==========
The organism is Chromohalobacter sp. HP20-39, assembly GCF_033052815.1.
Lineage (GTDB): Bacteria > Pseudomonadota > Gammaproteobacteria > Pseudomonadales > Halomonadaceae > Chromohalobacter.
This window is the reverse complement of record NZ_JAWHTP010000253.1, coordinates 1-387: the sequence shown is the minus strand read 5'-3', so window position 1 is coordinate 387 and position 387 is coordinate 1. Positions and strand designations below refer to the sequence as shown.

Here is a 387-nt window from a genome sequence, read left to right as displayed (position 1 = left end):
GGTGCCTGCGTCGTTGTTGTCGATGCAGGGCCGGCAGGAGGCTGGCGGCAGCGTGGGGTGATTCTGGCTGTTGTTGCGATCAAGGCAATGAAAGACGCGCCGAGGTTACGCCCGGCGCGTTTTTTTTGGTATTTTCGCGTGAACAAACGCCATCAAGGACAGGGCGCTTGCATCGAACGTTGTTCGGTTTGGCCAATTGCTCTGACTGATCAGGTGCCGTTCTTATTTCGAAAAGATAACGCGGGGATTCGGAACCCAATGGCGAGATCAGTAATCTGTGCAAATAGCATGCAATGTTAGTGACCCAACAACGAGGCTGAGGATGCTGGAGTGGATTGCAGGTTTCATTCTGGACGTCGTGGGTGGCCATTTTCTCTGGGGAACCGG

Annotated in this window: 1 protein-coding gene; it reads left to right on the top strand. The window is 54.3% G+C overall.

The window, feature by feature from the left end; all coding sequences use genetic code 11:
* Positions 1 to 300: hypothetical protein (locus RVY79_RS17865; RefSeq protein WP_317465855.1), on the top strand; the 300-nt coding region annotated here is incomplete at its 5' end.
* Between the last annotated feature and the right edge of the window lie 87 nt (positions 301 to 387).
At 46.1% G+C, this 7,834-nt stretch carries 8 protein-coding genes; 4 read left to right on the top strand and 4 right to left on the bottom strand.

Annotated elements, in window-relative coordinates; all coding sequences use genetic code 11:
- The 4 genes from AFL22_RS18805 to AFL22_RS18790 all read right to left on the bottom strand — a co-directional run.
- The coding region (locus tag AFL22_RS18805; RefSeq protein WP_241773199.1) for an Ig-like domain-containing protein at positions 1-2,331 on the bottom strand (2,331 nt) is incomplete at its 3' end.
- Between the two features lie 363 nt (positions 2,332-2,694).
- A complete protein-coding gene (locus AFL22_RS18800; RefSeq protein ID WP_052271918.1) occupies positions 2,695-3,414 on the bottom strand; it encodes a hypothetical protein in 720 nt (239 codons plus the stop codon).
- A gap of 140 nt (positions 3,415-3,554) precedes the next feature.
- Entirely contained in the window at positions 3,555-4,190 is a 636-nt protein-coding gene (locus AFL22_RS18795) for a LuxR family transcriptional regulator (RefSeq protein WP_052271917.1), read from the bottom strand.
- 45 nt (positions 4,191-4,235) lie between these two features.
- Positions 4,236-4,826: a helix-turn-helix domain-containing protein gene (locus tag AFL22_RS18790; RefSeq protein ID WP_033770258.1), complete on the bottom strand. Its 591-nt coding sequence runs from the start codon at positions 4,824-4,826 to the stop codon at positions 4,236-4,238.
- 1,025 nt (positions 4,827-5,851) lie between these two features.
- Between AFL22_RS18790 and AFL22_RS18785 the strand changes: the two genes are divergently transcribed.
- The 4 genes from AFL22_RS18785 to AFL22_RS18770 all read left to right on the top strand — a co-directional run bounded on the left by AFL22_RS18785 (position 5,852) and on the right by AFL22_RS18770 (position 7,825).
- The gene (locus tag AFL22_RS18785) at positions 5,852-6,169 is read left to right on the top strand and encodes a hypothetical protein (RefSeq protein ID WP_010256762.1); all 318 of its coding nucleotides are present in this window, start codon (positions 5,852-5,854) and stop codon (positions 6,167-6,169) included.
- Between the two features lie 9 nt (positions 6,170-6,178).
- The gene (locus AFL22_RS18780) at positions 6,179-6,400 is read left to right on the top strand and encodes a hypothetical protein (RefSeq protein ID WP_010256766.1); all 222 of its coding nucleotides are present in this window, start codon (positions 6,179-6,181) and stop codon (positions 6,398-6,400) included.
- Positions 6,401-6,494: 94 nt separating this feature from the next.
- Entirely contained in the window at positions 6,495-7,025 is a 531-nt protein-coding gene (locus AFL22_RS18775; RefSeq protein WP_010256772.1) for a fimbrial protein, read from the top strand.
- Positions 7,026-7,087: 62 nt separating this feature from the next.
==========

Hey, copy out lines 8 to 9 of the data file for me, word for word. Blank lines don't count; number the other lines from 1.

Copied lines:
* Positions 1 to 300: hypothetical protein (locus RVY79_RS17865; RefSeq protein WP_317465855.1), on the top strand; the 300-nt coding region annotated here is incomplete at its 5' end.
* Between the last annotated feature and the right edge of the window lie 87 nt (positions 301 to 387).